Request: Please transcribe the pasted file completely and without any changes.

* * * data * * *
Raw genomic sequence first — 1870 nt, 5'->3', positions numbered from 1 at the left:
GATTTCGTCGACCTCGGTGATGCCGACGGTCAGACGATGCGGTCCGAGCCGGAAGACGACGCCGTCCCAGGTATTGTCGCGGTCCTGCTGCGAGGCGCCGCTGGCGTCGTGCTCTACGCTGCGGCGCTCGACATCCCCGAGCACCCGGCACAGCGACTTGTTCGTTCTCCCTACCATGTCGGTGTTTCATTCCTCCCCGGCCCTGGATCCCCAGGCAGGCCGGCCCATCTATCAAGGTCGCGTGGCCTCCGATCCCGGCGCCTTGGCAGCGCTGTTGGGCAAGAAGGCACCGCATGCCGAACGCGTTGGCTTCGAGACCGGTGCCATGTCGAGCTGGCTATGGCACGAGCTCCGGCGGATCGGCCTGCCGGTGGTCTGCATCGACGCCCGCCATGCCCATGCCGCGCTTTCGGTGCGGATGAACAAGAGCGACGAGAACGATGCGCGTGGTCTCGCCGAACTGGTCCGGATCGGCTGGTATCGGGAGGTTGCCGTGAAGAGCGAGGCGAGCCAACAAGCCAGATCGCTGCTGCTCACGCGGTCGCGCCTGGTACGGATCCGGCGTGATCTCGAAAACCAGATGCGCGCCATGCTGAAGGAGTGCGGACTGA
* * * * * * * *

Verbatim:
Raw genomic sequence first — 1870 nt, 5'->3', positions numbered from 1 at the left:
GATTTCGTCGACCTCGGTGATGCCGACGGTCAGACGATGCGGTCCGAGCCGGAAGACGACGCCGTCCCAGGTATTGTCGCGGTCCTGCTGCGAGGCGCCGCTGGCGTCGTGCTCTACGCTGCGGCGCTCGACATCCCCGAGCACCCGGCACAGCGACTTGTTCGTTCTCCCTACCATGTCGGTGTTTCATTCCTCCCCGGCCCTGGATCCCCAGGCAGGCCGGCCCATCTATCAAGGTCGCGTGGCCTCCGATCCCGGCGCCTTGGCAGCGCTGTTGGGCAAGAAGGCACCGCATGCCGAACGCGTTGGCTTCGAGACCGGTGCCATGTCGAGCTGGCTATGGCACGAGCTCCGGCGGATCGGCCTGCCGGTGGTCTGCATCGACGCCCGCCATGCCCATGCCGCGCTTTCGGTGCGGATGAACAAGAGCGACGAGAACGATGCGCGTGGTCTCGCCGAACTGGTCCGGATCGGCTGGTATCGGGAGGTTGCCGTGAAGAGCGAGGCGAGCCAACAAGCCAGATCGCTGCTGCTCACGCGGTCGCGCCTGGTACGGATCCGGCGTGATCTCGAAAACCAGATGCGCGCCATGCTGAAGGAGTGCGGACTGA